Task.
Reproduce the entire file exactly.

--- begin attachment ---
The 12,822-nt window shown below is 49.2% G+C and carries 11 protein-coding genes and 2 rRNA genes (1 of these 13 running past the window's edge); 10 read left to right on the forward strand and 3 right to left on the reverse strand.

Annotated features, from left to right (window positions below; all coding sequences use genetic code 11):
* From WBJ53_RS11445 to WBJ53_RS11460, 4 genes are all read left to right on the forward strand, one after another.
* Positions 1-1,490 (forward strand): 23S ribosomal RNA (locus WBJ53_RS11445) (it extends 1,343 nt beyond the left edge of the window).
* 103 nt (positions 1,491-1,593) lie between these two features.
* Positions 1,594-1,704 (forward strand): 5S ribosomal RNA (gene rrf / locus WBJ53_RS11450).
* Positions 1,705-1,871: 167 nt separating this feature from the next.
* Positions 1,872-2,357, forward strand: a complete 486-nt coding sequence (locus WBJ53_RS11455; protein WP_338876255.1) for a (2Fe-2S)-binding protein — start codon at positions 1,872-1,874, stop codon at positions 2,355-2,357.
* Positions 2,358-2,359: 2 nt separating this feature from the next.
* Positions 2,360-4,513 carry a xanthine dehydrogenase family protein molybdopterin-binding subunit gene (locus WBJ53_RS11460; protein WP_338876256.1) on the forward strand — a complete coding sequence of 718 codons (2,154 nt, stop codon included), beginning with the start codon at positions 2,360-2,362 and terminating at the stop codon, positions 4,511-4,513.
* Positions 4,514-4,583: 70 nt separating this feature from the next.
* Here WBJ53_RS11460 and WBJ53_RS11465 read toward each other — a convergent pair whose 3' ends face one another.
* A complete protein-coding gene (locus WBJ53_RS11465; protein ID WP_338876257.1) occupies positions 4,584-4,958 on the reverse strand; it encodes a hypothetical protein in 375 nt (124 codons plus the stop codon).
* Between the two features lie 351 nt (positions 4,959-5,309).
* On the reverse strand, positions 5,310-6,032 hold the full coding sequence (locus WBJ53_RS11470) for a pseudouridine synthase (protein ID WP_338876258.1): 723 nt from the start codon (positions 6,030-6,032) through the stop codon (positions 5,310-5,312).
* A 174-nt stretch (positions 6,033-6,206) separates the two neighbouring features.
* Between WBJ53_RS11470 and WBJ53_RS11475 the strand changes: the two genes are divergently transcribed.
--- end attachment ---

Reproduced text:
The 12,822-nt window shown below is 49.2% G+C and carries 11 protein-coding genes and 2 rRNA genes (1 of these 13 running past the window's edge); 10 read left to right on the forward strand and 3 right to left on the reverse strand.

Annotated features, from left to right (window positions below; all coding sequences use genetic code 11):
* From WBJ53_RS11445 to WBJ53_RS11460, 4 genes are all read left to right on the forward strand, one after another.
* Positions 1-1,490 (forward strand): 23S ribosomal RNA (locus WBJ53_RS11445) (it extends 1,343 nt beyond the left edge of the window).
* 103 nt (positions 1,491-1,593) lie between these two features.
* Positions 1,594-1,704 (forward strand): 5S ribosomal RNA (gene rrf / locus WBJ53_RS11450).
* Positions 1,705-1,871: 167 nt separating this feature from the next.
* Positions 1,872-2,357, forward strand: a complete 486-nt coding sequence (locus WBJ53_RS11455; protein WP_338876255.1) for a (2Fe-2S)-binding protein — start codon at positions 1,872-1,874, stop codon at positions 2,355-2,357.
* Positions 2,358-2,359: 2 nt separating this feature from the next.
* Positions 2,360-4,513 carry a xanthine dehydrogenase family protein molybdopterin-binding subunit gene (locus WBJ53_RS11460; protein WP_338876256.1) on the forward strand — a complete coding sequence of 718 codons (2,154 nt, stop codon included), beginning with the start codon at positions 2,360-2,362 and terminating at the stop codon, positions 4,511-4,513.
* Positions 4,514-4,583: 70 nt separating this feature from the next.
* Here WBJ53_RS11460 and WBJ53_RS11465 read toward each other — a convergent pair whose 3' ends face one another.
* A complete protein-coding gene (locus WBJ53_RS11465; protein ID WP_338876257.1) occupies positions 4,584-4,958 on the reverse strand; it encodes a hypothetical protein in 375 nt (124 codons plus the stop codon).
* Between the two features lie 351 nt (positions 4,959-5,309).
* On the reverse strand, positions 5,310-6,032 hold the full coding sequence (locus WBJ53_RS11470) for a pseudouridine synthase (protein ID WP_338876258.1): 723 nt from the start codon (positions 6,030-6,032) through the stop codon (positions 5,310-5,312).
* A 174-nt stretch (positions 6,033-6,206) separates the two neighbouring features.
* Between WBJ53_RS11470 and WBJ53_RS11475 the strand changes: the two genes are divergently transcribed.